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Home for the Holidays Can be a Mixed Bag. And That’s OK!!

Cheerful multiethnic extended family taking selfie and having fun together while gathering on patio.Throughout the year, families of varying sizes and backgrounds come together (most often around major holidays) to reminisce and reconnect. At this time of year, some are preparing for Passover celebrations, others for

Easter, and still others for what is simply meant to be a restorative and relaxing Spring break. But as tempting as it can be to envision family togetherness playing out like a Hallmark movie, the reality is often in stark contrast.

For starters, memories of past holiday gatherings can be triggering – perhaps mom and dad were fighting, a sibling was going through a messy divorce, a family member was struggling with an addiction, or a relative you’ve been close with is now ill and changed.  These memories, now associated with holiday gatherings, can cause tremendous anxiety and unease.

And then there are personality differences and changes that only add to the complexities of family gatherings. Perhaps you or a sibling has done a significant amount of emotional work and has established a new set of boundaries that are important for others to respect and uphold. This can significantly change the family dynamics which will be an adjustment for all involved.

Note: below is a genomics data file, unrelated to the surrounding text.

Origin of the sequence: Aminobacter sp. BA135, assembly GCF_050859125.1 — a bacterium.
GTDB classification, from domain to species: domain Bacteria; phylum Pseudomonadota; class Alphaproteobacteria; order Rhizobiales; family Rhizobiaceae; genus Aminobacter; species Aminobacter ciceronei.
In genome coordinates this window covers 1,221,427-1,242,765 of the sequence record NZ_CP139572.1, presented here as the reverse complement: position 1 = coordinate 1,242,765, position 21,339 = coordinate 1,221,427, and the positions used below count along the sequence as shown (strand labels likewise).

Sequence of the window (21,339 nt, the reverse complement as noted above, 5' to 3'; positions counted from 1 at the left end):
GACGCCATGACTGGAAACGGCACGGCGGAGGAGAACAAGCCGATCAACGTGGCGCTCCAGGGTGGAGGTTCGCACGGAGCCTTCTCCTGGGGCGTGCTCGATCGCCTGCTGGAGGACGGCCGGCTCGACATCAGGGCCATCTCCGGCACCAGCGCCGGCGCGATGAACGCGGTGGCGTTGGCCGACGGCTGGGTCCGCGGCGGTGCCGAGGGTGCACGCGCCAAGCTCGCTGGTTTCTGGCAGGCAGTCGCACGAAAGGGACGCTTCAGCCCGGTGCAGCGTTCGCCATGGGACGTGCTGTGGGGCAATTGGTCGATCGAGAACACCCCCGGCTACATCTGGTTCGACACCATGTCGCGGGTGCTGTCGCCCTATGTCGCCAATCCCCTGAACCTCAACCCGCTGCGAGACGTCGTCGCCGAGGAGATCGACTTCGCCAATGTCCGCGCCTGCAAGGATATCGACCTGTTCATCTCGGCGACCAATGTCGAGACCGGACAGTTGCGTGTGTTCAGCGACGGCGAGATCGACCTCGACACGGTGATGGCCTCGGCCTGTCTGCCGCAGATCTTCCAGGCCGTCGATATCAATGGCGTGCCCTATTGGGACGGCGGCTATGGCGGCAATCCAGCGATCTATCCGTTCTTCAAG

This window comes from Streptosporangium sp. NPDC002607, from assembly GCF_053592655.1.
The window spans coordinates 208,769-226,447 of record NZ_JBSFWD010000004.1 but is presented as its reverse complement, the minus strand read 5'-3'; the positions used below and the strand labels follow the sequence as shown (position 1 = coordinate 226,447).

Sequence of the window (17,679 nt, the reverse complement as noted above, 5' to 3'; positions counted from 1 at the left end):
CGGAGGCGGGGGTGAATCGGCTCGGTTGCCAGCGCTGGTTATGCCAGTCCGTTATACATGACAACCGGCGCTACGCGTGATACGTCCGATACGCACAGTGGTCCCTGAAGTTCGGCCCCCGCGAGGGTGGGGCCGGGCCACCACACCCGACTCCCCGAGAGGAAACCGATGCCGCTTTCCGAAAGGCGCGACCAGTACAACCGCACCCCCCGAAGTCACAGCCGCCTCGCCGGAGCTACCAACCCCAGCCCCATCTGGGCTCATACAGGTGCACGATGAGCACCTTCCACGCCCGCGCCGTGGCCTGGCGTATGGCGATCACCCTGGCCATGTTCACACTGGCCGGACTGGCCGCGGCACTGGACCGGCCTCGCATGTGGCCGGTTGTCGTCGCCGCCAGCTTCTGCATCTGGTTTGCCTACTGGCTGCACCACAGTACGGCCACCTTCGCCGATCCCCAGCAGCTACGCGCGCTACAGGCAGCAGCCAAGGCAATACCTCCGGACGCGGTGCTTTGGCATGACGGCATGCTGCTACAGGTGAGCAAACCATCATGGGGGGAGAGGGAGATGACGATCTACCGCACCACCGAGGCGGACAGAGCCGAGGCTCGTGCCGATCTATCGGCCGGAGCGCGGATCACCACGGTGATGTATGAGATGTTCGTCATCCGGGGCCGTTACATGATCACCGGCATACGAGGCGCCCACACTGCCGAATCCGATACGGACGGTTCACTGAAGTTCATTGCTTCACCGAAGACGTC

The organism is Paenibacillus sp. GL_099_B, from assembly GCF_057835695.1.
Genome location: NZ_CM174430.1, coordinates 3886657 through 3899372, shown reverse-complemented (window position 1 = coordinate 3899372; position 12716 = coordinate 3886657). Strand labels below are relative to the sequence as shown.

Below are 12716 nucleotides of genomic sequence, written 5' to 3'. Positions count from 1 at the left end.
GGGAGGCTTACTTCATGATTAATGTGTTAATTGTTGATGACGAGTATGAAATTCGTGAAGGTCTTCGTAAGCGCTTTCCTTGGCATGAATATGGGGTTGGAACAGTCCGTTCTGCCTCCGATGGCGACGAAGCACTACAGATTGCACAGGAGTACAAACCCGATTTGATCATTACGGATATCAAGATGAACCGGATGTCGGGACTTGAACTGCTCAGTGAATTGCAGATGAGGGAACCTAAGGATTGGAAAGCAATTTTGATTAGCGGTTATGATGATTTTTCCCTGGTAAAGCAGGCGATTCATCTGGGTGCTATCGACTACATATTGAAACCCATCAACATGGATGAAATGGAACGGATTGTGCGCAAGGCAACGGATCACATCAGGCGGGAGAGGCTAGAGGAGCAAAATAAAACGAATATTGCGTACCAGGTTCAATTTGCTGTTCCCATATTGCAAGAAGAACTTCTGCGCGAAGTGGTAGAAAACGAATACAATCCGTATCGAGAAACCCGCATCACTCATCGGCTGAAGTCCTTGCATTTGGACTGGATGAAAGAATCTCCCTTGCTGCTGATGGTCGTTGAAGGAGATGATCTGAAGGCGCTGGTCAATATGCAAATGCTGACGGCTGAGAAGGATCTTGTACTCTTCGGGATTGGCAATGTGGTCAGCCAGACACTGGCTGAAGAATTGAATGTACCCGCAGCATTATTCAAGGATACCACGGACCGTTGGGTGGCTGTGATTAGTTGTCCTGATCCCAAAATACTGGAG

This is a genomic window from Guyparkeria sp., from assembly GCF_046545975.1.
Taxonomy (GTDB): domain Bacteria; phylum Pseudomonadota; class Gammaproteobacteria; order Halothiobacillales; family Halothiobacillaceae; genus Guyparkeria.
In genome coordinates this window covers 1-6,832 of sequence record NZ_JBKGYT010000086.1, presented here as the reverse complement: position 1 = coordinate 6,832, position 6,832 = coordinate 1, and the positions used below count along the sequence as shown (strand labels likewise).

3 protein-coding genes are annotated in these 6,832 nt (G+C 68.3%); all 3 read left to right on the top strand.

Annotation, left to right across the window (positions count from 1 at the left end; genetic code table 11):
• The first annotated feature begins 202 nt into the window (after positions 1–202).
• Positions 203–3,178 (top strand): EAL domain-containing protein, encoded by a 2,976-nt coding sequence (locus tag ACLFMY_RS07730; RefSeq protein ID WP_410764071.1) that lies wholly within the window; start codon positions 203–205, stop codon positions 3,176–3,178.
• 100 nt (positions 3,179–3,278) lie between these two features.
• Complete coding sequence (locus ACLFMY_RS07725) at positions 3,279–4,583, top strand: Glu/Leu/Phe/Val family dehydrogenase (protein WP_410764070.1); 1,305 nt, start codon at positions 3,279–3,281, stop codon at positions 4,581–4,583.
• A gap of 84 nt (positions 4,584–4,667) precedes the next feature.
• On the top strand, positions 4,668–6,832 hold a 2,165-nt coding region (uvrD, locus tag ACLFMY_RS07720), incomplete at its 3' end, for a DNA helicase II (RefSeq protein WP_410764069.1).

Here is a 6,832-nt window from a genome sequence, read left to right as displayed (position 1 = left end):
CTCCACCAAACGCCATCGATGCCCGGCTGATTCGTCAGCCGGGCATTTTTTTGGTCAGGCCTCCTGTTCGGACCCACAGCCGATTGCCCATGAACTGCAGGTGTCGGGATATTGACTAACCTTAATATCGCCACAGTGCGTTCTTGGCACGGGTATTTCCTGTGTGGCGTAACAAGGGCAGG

It’s no secret that the relationships we form with our family members, as well as learned emotional patterns, inform how we relate to others in our adult lives. Birth order, parental relationships, and sibling bonds and rivalries all play a major role in our emotional development. Ever heard the adage, “No one can hurt you like your family”? This underscores just how significant and foundational these connections are – for better AND for worse. Shared family history is unique and unlike any other source of connection.  This is why family has the potential to produce the deepest feelings of love and the deepest hurt.

We have all been placed into unique and complex families – ones that define our outlook on life, inform our perspective, and affect our emotional health with regard to forming relationships with others.  So is it really all that surprising that a holiday gathering with family can produce such a flood of emotions?

Just remember – one bad OR good gathering doesn’t dictate the script for future celebrations. But it’s important to manage your own expectations, release old disappointments, and open yourself to the possibilities each new gathering brings. As we head into this holiday season, my hope is that we can be thankful, humble, and open.

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